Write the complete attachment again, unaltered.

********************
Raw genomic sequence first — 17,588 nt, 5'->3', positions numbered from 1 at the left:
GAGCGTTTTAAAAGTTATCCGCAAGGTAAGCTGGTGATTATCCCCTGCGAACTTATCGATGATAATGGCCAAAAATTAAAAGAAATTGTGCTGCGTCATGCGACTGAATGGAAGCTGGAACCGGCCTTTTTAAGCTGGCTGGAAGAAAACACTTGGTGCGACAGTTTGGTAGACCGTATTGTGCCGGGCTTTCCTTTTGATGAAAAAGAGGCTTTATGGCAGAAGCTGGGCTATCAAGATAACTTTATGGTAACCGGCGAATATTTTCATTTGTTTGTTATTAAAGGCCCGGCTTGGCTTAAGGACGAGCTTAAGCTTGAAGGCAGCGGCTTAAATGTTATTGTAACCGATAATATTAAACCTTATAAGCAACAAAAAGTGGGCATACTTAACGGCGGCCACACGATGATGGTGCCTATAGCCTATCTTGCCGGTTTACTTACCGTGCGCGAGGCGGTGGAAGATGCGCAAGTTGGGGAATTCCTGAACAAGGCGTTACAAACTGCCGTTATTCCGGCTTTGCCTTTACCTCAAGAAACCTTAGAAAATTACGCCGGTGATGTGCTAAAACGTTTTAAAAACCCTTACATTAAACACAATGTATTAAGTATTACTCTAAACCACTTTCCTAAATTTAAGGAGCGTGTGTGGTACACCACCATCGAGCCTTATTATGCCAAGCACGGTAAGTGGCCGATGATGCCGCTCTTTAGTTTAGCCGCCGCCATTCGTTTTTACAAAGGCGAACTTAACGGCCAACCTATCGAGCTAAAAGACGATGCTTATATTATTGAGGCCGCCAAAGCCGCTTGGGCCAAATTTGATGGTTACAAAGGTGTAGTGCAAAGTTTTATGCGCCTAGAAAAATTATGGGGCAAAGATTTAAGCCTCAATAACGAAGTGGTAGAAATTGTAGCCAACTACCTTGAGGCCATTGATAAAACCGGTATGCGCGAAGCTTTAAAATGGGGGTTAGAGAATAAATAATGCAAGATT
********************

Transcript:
Raw genomic sequence first — 17,588 nt, 5'->3', positions numbered from 1 at the left:
GAGCGTTTTAAAAGTTATCCGCAAGGTAAGCTGGTGATTATCCCCTGCGAACTTATCGATGATAATGGCCAAAAATTAAAAGAAATTGTGCTGCGTCATGCGACTGAATGGAAGCTGGAACCGGCCTTTTTAAGCTGGCTGGAAGAAAACACTTGGTGCGACAGTTTGGTAGACCGTATTGTGCCGGGCTTTCCTTTTGATGAAAAAGAGGCTTTATGGCAGAAGCTGGGCTATCAAGATAACTTTATGGTAACCGGCGAATATTTTCATTTGTTTGTTATTAAAGGCCCGGCTTGGCTTAAGGACGAGCTTAAGCTTGAAGGCAGCGGCTTAAATGTTATTGTAACCGATAATATTAAACCTTATAAGCAACAAAAAGTGGGCATACTTAACGGCGGCCACACGATGATGGTGCCTATAGCCTATCTTGCCGGTTTACTTACCGTGCGCGAGGCGGTGGAAGATGCGCAAGTTGGGGAATTCCTGAACAAGGCGTTACAAACTGCCGTTATTCCGGCTTTGCCTTTACCTCAAGAAACCTTAGAAAATTACGCCGGTGATGTGCTAAAACGTTTTAAAAACCCTTACATTAAACACAATGTATTAAGTATTACTCTAAACCACTTTCCTAAATTTAAGGAGCGTGTGTGGTACACCACCATCGAGCCTTATTATGCCAAGCACGGTAAGTGGCCGATGATGCCGCTCTTTAGTTTAGCCGCCGCCATTCGTTTTTACAAAGGCGAACTTAACGGCCAACCTATCGAGCTAAAAGACGATGCTTATATTATTGAGGCCGCCAAAGCCGCTTGGGCCAAATTTGATGGTTACAAAGGTGTAGTGCAAAGTTTTATGCGCCTAGAAAAATTATGGGGCAAAGATTTAAGCCTCAATAACGAAGTGGTAGAAATTGTAGCCAACTACCTTGAGGCCATTGATAAAACCGGTATGCGCGAAGCTTTAAAATGGGGGTTAGAGAATAAATAATGCAAGATT